the Winter Park area, a certain amount of hostility was evident
among locals who saw Denver as a colonizer.
Grand County still has no power to levy a property tax, but
instead has authority under Colorado law to charge a possessory
tax on lifts and other improvements that the resort has on federal
land. The possessory tax is determined based on payments made
to the U.S. Forest Service, administrator of the land, explains
the Winter Park Manifest (April 9).
In contrast to Intrawest’s estimated $250,000 tax bill
at Winter Park, the possessory tax paid in Eagle County by Vail
Resorts for 2002 for its holdings on Vail and Beaver Creek mountains
totals only $175,538, according to Mark Chapin, deputy county
assessor. It’s not clear why Vail’s bill for two
big ski mountains is smaller than Intrawest’s for one
Trout duke it out in Jackson Hole
JACKSON HOLE, Wyo. – Jackson Lake is popular among anglers
because of its huge lake trout. Those lake trout, however, are
not native to the ecosystem. The National Park Service dumps
36,000 trout annually into the reservoir, which is located in
Grand Teton National Park.
In contrast, at Yellowstone Lake, located in nearby Yellowstone
National Park, the federal agency is spending $300,000 annually
to kill lake trout.
What’s the difference? The Park Service says plenty.
The agency says it is authorized to stock artificial fish in
water bodies such as Jackson Lake that are altered by humans,
and if it has done so historically. The stocking began in 1937.
Neither is the case at Yellowstone.
But according to the Jackson Hole News & Guide (April 9),
the Greater Yellowstone Coalition’s Scott Bosse said the
dumping of an exotic species both harms native fish, namely
Snake River cutthroat trout populations, and runs counter to
Park Service policy.
In dispute is whether the lake trout actually harm the cutthroat
population. One theory is that stocking the big lake trout reduces
fishing pressure on the smaller cutthroat trout.
Aspen offers incentive to hybrid cars
ASPEN – In what came down to a lesser-of-evils argument,
the Aspen City Council recently had to decide how to recognize
the relative virtues of the new hybrid vehicles.
While able to burn conventional fuel, hybrid vehicles primarily
use electric power, thereby emitting less carbon monoxide and
other greenhouse gases. Just a few people in Aspen now have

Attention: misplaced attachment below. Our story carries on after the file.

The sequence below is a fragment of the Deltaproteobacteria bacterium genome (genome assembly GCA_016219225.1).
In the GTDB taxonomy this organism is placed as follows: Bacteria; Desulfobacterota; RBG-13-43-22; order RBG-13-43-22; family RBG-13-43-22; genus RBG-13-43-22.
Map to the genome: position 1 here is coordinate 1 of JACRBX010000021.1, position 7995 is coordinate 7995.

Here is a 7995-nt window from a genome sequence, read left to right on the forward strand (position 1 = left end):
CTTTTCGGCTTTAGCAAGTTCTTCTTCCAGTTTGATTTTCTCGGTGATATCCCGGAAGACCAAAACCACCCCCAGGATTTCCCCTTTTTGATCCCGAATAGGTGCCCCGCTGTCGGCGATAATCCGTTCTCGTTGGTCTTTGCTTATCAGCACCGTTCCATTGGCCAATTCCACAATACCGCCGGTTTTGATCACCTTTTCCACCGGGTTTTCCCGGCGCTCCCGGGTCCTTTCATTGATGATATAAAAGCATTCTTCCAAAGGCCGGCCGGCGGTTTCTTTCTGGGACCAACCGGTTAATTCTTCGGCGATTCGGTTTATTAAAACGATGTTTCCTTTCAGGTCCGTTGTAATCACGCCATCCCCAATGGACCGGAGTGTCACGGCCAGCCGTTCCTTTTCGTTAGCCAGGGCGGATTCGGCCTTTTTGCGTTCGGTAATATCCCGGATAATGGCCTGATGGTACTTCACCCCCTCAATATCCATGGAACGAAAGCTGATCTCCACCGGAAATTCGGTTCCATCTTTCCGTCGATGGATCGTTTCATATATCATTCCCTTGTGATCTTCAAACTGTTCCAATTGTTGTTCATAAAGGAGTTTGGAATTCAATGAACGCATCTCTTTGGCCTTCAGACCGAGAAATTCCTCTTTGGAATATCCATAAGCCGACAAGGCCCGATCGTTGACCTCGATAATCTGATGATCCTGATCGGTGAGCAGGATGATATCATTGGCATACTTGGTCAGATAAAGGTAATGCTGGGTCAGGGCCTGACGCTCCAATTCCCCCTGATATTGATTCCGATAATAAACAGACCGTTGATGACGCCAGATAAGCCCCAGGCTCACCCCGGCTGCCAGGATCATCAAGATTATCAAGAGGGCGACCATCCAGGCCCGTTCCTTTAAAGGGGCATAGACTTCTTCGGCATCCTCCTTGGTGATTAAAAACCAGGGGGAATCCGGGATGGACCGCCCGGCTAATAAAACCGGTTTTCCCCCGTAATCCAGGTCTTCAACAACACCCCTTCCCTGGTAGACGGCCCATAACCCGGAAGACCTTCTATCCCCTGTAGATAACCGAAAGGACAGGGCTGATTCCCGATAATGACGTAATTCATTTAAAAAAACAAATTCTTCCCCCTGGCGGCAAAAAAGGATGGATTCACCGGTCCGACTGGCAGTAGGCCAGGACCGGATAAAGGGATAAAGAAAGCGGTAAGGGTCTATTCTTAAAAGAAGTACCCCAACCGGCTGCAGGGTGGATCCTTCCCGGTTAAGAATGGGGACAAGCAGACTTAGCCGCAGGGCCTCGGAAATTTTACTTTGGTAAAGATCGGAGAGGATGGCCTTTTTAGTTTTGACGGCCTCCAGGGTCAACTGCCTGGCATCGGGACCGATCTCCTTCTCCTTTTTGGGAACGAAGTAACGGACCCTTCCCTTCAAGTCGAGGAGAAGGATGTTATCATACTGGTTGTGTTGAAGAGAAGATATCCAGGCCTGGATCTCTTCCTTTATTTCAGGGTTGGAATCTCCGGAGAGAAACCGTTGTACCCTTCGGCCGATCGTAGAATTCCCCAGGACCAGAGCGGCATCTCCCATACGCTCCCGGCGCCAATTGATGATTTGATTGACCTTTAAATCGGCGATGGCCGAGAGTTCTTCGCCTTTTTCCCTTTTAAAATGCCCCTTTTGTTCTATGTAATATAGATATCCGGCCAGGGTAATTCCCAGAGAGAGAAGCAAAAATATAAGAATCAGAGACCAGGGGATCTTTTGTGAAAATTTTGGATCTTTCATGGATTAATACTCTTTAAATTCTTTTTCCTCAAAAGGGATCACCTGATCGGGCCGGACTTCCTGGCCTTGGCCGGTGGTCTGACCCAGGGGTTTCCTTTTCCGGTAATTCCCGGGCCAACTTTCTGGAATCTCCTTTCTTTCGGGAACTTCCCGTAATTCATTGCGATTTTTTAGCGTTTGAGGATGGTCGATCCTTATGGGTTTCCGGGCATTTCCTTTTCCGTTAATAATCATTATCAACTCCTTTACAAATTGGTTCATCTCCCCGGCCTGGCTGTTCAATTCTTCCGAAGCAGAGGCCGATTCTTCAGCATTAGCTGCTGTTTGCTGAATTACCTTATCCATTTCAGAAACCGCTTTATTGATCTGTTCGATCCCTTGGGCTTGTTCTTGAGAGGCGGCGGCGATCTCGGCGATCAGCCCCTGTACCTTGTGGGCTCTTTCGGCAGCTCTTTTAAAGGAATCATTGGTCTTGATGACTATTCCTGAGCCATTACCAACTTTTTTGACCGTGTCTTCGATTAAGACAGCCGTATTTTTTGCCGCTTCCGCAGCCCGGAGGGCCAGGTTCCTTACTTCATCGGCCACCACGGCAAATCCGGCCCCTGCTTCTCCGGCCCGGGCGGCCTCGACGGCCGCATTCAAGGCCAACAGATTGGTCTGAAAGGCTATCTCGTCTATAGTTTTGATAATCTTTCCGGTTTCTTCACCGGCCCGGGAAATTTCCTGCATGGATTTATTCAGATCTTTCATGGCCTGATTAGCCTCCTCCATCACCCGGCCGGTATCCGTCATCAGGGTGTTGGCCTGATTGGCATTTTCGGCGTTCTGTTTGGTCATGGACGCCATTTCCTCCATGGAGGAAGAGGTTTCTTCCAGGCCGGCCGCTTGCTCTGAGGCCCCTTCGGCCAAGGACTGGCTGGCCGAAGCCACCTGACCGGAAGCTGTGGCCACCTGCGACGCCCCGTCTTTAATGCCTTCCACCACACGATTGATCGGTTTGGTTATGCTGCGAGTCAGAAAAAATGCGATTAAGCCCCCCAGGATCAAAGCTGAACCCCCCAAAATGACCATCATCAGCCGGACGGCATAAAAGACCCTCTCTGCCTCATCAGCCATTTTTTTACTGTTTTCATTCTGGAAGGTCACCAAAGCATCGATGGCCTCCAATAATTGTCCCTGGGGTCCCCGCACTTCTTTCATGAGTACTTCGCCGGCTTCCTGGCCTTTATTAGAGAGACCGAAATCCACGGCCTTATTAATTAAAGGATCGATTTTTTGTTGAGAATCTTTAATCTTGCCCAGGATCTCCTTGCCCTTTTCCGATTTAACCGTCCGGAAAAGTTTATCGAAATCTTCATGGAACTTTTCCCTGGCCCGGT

the Toyota Prius and other hybrid vehicles, but manufacturers
are gearing up to produce more, including hybrid-powered SUVs.
Aspen’s city council had three choices: 1) Give hybrid
vehicles free metered marking, 2) Give all hybrid vehicles a
$100 rebate on license registration; or 3) Give just smaller
hybrid vehicles that rebate.
The majority didn’t like the free parking for two reasons.
First, Aspen’s most immediate problem is small particulate
matter, called PM-10, which is caused primarily by sand spread
on streets being kicked up by car tires. By whatever power,
hybrid vehicles kick up sand. Second, free parking for a particular
type of vehicle still encourages automobiles, and the city wants
to lessen emphasis on automobiles.
In any event, the council members agreed that they will offer
the $100 license rebate only to owners of small hybrid cars
that have earned the “ultra super low emissions vehicle”
The Aspen Skiing Co. this year offered free parking in its
lots to hybrid vehicles.
Telluride hockey donors ask for fame
TELLURIDE – To get a full-sized Olympic ice-skating rink
with all the niceties, private groups have pledged $450,000.
But one of those funding groups wants special recognition, with
plaques showing names of its contributors, as well as a bust
of namesake Andy Hanley.
The town council compromised, reports The Telluride Watch (March
21), allowing recognition of private donors as well as taxpayers
and even a sign calling it “Hanley Rink,” but no
bust on the building’s exterior.